The late Philip Williams used to remind his students in French politics that Paris, in the days of the Third Republic, had 75 separate lemonade vendors' unions. No such society could be expected to conform to neat Anglo- Saxon standards of political tidiness.
The muddled state of French affairs following the recent National Assembly elections suggests a resurgence of the lemonade vendors' instinct, repressed by nearly 30 years of Gaullism. It had been Charles de Gaulle's intention to put France on easier terms with strong, stable government. His Fifth Republic constitution, written and adopted by plebiscite in 1958, featured a presidency modeled a bit on our own but elevated (as de Gaulle himself was) above the partisan fray.
What we have now, thanks largely to Francois Mitterrand, is a president of one party and a National Assembly (and prime minister) of another.
As Americans know, it isn't essential for presidents and legislatures to be of the same party. It is helpful if they are at least of the same persuasion; and in France at the moment they certainly are not.
To be sure, political upheaval in France is never so drastic as it may seem to outsiders -- neither Mitterrand's socialist victory in 1981 nor the present revolt against Mitterrand's failed policies. Whatever the flavor of the regime, Napoleon's great centralized administration, constantly replenished by bright recruits from the Ecole Normale Superieur, runs the country like a clock.
De Gaulle understood all this, but never made peace with it. He never forgot (nor forgave) how the bureaucracy accommodated itself, with scarcely a flutter, to German occupation in 1940.
As for "the politicians," as he scornfully called them (in his own eyes, he was quite above politics), their infantile games were damaging and insulting to the eternal France. As de Gaulle saw it, the mercurial parliamentary coalitions of the '40s and '50s (17 governments in 12 years) could never make hard, incisive decisions.
Inflation, France's place in the European community and in the East- West struggle, the future of the rebellious colonies in Algeria and Indochina, the technical and economic future -- all these vital issues had been shelved, because government was too feeble to deal with them. With the brief exception of Pierre Mendes-France, no French prime minister had made a real choice since the war.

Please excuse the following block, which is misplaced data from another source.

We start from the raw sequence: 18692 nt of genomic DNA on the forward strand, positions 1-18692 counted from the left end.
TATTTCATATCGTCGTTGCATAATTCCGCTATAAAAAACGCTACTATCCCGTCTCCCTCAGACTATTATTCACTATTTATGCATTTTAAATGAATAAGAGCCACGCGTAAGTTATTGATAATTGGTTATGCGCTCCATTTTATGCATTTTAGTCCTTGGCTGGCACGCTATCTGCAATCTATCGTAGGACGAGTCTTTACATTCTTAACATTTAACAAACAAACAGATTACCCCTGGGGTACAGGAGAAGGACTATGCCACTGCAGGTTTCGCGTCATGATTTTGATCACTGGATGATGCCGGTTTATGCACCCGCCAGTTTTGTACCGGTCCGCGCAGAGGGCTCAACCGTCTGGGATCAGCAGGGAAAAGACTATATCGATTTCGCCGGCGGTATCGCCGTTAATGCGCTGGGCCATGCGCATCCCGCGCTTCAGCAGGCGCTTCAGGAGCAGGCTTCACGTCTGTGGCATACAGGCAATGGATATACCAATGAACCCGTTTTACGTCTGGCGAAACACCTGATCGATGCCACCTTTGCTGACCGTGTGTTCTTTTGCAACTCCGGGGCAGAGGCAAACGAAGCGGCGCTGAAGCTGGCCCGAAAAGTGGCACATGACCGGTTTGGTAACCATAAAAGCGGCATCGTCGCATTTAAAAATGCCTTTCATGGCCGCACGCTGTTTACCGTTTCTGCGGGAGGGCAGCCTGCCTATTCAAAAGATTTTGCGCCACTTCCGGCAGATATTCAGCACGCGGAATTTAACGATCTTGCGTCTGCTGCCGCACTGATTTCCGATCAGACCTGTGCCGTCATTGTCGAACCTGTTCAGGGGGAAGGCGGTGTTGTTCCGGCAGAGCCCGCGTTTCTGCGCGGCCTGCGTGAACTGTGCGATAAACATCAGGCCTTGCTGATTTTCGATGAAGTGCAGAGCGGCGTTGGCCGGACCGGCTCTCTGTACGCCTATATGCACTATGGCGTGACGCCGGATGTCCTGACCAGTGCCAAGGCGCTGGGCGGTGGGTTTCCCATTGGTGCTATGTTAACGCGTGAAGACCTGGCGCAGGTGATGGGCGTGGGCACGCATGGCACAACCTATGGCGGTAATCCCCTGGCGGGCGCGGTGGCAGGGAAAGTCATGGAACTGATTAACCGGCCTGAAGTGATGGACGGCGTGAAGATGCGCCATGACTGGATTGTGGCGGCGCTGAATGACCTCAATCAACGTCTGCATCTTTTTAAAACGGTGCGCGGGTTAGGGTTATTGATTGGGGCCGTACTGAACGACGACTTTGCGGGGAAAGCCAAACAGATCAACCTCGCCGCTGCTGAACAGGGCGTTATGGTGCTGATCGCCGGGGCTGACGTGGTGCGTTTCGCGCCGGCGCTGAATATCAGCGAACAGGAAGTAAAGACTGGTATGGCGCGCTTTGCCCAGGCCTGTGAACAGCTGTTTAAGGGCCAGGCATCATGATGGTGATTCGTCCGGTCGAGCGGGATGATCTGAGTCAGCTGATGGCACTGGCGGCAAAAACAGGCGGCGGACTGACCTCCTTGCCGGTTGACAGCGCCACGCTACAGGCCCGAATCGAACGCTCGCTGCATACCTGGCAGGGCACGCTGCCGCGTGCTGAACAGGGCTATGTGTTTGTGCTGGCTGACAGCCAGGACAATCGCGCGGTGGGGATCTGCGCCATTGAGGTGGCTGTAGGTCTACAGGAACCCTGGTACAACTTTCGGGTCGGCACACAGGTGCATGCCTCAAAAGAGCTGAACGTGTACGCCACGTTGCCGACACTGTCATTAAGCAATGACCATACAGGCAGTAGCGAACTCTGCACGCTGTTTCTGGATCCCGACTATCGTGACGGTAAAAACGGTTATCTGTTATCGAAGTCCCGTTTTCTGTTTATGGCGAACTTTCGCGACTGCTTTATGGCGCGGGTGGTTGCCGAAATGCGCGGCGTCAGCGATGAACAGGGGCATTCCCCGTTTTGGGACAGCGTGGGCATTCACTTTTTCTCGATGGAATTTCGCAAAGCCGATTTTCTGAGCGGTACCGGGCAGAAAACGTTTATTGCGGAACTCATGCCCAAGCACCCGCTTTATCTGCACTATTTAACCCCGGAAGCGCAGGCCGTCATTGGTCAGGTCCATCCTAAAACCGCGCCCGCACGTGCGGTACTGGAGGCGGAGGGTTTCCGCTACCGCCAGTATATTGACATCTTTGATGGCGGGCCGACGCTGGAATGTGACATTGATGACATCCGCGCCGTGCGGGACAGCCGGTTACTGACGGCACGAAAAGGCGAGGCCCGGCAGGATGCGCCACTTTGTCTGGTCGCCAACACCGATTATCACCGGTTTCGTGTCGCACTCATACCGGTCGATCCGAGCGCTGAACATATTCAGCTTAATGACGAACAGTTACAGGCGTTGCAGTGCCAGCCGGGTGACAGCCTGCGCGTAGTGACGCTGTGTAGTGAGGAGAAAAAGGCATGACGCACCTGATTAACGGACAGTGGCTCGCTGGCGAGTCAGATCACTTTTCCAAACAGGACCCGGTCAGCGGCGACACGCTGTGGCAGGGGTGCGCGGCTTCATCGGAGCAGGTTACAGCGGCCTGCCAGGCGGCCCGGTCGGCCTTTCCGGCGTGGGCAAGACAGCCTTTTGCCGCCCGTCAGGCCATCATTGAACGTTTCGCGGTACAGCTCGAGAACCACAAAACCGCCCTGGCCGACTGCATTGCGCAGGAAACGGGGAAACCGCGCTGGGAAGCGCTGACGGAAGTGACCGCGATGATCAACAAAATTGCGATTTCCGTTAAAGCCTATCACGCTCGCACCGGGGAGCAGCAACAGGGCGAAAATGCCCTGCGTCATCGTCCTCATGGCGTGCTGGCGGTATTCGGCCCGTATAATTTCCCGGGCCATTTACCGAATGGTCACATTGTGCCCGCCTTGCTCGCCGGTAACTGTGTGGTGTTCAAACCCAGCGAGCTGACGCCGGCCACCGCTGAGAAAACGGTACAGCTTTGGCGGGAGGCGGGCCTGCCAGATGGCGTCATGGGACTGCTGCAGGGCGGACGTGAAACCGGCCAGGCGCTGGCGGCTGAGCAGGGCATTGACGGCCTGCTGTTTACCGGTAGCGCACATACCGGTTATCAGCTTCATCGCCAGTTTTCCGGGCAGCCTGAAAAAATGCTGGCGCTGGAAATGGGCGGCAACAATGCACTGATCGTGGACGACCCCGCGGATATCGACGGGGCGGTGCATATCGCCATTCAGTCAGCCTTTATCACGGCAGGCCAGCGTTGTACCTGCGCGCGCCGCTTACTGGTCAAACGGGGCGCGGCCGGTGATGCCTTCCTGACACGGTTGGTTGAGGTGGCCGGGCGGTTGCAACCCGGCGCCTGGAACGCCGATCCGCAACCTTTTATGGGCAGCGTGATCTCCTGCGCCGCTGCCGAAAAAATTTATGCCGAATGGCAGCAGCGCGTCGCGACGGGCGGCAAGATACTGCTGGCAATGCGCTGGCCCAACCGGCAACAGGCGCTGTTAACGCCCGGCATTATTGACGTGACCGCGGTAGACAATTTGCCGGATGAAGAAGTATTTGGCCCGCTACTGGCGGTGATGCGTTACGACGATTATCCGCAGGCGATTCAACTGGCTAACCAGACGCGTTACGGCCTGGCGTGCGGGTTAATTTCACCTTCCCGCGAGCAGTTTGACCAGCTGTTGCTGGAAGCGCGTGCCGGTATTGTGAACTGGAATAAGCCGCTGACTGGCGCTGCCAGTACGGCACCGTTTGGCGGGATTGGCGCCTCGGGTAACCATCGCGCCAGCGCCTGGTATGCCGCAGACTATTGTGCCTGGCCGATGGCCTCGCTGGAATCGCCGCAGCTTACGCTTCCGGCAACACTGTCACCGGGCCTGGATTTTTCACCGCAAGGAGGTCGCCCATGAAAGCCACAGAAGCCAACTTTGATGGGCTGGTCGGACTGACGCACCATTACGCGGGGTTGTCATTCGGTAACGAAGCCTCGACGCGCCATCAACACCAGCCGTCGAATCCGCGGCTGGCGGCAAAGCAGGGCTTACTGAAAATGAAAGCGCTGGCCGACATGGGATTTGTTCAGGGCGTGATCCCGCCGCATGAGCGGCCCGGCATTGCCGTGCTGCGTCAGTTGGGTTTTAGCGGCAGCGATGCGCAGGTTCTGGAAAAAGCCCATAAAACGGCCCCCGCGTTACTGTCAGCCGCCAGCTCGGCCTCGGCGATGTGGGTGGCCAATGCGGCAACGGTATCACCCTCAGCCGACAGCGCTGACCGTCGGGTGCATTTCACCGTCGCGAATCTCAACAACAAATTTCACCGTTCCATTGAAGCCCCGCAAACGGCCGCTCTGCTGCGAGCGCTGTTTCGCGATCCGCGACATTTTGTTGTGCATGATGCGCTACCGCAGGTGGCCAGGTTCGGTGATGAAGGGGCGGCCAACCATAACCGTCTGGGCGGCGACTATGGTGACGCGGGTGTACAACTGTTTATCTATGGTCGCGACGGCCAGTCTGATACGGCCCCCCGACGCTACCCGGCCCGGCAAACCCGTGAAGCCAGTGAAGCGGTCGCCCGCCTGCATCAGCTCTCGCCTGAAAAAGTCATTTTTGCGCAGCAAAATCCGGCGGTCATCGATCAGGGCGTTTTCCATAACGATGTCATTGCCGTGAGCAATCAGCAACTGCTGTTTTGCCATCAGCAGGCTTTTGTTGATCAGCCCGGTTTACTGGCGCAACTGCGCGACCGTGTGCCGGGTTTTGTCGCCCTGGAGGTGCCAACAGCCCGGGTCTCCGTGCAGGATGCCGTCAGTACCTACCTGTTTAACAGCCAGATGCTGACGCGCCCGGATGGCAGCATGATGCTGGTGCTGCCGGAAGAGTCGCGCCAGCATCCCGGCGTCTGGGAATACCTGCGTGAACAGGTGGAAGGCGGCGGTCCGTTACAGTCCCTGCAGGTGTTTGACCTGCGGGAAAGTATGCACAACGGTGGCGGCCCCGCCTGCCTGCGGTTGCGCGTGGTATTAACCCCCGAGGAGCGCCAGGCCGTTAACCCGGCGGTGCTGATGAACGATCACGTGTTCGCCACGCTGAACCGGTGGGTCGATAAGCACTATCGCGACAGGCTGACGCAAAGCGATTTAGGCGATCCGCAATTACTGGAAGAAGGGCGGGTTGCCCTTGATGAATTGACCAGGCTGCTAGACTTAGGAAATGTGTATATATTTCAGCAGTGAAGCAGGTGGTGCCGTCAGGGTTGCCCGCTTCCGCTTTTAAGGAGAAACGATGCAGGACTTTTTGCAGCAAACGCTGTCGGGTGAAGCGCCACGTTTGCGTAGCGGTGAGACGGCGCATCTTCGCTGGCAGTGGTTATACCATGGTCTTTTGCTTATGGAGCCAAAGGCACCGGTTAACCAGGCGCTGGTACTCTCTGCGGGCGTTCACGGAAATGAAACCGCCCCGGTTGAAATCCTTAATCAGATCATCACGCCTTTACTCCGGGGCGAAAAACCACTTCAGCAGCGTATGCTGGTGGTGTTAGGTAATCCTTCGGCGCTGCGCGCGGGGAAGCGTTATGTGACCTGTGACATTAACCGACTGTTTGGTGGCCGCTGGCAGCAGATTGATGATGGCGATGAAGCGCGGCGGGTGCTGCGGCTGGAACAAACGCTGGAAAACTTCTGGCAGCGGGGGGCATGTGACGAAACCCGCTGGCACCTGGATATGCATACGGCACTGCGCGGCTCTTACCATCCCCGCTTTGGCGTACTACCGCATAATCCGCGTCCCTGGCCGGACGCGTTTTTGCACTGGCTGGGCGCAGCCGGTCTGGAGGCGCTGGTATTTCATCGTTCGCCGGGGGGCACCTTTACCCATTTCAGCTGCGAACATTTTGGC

In 1958 there occurred the ultimate paralysis of parliamentary coalition government: an army mutiny in Algeria threatened to plunge the nation into civil war. De Gaulle took charge by near-universal acclamation and proceeded to write his long-held views into a new constitution.
What he clearly did not intend -- and it didn't happen as ong as de Gaulle and his prot,eg,e Georges Pompidou held the office -- was the conversion of the Fifth Republic presidency into just another politician's perch, where power could be manipulated in the name of some transitory ideological fancy.
But that is precisely what Francois Mitterrand and, to a significantly lesser degree, Valery Giscard d'Estaing have done with de Gaulle's imperial presidency, to its serious injury.
Mitterrand politicized what de Gaulle intended to be a sort of democratic emperorship. He has undermined the logic of the Fifth Republic and thrown France, once again, to the lemonade vendors -- the eternal anarchist in every French voter.
Although repudiated in the elections, Mitterrand has contrived a slick formula for his own survival, one an advertising agent might have thought up (and perhaps did). He calls it "cohabitation," a new term whose French overtones are presumably not so ribald as those of the same word in English.
However ambiguous the Fifth Republic constitution may be, "cohabitation" is a perversion of de Gaulle's design -- the intentions of the framer. De Gaulle would have deplored Mitterrand's embroilment of the presidency in programmatic politics, socialist at that. He would find it astonishing that having done so and failed, Mitterrand clings to the shell of a vanished authority.